They Don’t Make ’em Like They Used To…
This week I am turning into my grandmother. All too often I find myself questioning the quality of life we are now living. The quality of the food we eat, and the quality of the products we fill our homes with. There is no question as to the quality of the air we breathe. But as we become smarter and more efficient, and also more aware of our immediate and global surroundings, we seem to be simultaneously regressing at an alarming rate. People talk about sustainable practices, eco-friendly, and going green, but it hasn’t filtered though from the talk down to the walk. In the last 8 years or so I have become increasingly appalled by the quality (or lack there of) demonstrated in the NEW and the IMPROVED. I’m sure this has been a problem long before I noticed it, but I guess I didn’t care much when I had disposable income to match my disposable life in a disposable city.
These days however, I am very financially and materially conscious, and I try pretty damn hard to be environmentally minded too. In relation to my home and it’s contents I aim to use appropriate products, that although aren’t the cheapest on the rack aren’t the most expensive either. I buy dolphin safe tuna, I use a vacuum cleaner with washable parts, and living in sunny Sydney get the most out of our solar heated hot water. And when everything is functioning properly, it’s happy days. BUT, I can’t remember a time that I wasn’t battling with something or other falling apart on me. For example, currently my vacuum cleaner and camera have been sent for repairs, the camera less that a year old (and pricey), and the vacuum is 5 minutes out of warranty (bloody typical) also not cheap. I went back to the retailer and the first satanic worsh…, ahem, I mean vacuum salesman – who served me basically told me that it couldn’t be repaired and ‘here look at these new models over here, come on, you need a new vacuum’ was all he could manage with his limited brain programming. He couldn’t comprehend that I didn’t want a new and shiny replacement, I wanted my old one working (I say old in the loosest of terms… a sneeze past 2 years). Alas, that is not how things work these days.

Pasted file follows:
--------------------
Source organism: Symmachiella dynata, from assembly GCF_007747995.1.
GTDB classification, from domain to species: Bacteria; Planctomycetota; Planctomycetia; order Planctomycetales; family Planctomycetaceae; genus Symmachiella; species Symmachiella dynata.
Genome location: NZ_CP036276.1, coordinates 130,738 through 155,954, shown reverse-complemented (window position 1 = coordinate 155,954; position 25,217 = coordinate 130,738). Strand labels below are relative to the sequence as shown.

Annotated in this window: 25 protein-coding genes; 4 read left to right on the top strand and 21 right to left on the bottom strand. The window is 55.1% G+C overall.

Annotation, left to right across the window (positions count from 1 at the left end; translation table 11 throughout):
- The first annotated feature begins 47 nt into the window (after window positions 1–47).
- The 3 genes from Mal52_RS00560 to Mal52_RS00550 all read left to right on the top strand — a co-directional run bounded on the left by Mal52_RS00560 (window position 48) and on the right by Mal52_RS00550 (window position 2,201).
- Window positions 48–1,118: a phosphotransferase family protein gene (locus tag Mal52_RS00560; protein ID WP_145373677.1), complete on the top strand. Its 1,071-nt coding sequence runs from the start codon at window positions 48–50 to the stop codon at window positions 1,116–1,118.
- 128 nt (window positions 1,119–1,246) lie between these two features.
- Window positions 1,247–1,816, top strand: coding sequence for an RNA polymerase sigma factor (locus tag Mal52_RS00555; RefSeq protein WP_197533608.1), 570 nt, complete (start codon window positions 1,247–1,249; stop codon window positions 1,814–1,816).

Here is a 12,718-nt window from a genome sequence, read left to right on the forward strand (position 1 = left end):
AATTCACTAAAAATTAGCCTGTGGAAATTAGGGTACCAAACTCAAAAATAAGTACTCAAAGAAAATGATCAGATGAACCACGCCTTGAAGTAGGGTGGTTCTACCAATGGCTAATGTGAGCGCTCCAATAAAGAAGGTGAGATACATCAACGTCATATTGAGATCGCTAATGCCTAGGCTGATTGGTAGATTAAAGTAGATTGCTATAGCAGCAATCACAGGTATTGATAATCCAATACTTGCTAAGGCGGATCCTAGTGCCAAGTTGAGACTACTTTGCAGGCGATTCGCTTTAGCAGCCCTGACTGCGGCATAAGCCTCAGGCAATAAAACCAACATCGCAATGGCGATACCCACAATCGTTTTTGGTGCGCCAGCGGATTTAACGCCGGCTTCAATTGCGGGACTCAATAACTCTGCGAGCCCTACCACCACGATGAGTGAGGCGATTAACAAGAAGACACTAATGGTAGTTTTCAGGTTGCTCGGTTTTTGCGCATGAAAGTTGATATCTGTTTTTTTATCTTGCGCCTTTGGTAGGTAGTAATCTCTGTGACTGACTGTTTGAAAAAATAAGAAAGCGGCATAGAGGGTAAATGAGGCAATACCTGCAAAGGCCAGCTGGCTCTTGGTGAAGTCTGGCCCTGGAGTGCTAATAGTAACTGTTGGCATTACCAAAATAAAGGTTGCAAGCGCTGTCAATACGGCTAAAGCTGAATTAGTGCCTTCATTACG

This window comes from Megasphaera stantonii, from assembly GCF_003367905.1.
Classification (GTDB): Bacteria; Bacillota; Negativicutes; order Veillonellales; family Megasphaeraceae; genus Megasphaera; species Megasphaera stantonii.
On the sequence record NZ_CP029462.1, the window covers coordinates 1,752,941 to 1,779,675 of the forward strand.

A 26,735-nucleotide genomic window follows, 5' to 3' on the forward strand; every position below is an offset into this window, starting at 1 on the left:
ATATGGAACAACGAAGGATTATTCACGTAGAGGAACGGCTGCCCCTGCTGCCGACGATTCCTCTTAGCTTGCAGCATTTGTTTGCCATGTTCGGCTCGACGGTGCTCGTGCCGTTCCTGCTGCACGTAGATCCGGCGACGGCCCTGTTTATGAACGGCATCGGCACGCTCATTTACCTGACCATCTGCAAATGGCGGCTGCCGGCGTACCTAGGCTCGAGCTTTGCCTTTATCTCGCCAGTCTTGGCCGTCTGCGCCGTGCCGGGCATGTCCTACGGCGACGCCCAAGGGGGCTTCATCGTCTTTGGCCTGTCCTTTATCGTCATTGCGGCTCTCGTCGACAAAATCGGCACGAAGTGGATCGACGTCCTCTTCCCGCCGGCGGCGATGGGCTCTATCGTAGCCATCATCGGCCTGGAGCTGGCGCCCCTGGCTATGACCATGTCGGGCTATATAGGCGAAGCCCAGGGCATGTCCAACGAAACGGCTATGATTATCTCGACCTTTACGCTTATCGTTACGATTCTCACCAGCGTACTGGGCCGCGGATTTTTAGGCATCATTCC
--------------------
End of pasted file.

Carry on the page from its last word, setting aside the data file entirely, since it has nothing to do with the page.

I struggle with my land line which is a gamble every time I use it, never sure whether it will last a conversation or not. Our portable DVD player stopped working after just a few months and geez was that a nightmare to sort out because we purchased it overseas – interestingly one of the many people I spoke with in order to see it right informed me that it was a ‘replacement’ item. Really? You will just chuck it away instead of trying to fix it? There is our solar hot water system which saves us on our electric bill, is eco-friendly, and is working fine… now. It needed parts replaced twice in the first 2 years we had it installed. My husband’s old mobile phone had a very bad microphone which he had to shout into to be heard and often I giggled at the thought of him shouting in the middle of the street… HELLO? HELLO? CAN YOU HEAR ME??? It was “fixed” twice, and we then gave up. Our clock radio lasted less than a year, and the kids are most likely to blame, but really, a machine with buttons should be able to cope with it’s buttons being pressed, should it not? On our son’s 3rd birthday imagine his surprise when we pulled his brand new scooter out of the box, missing a wheel. At first I thought it was me, that coincidentally things fell to pieces in my hands. Then I learned why this was happening to me, and to everyone else also. Time for the technical stuff… for some this will be a repeat lesson, for others, I wonder if your jaw will drop as mine did when I first heard about Planned Obsolescence.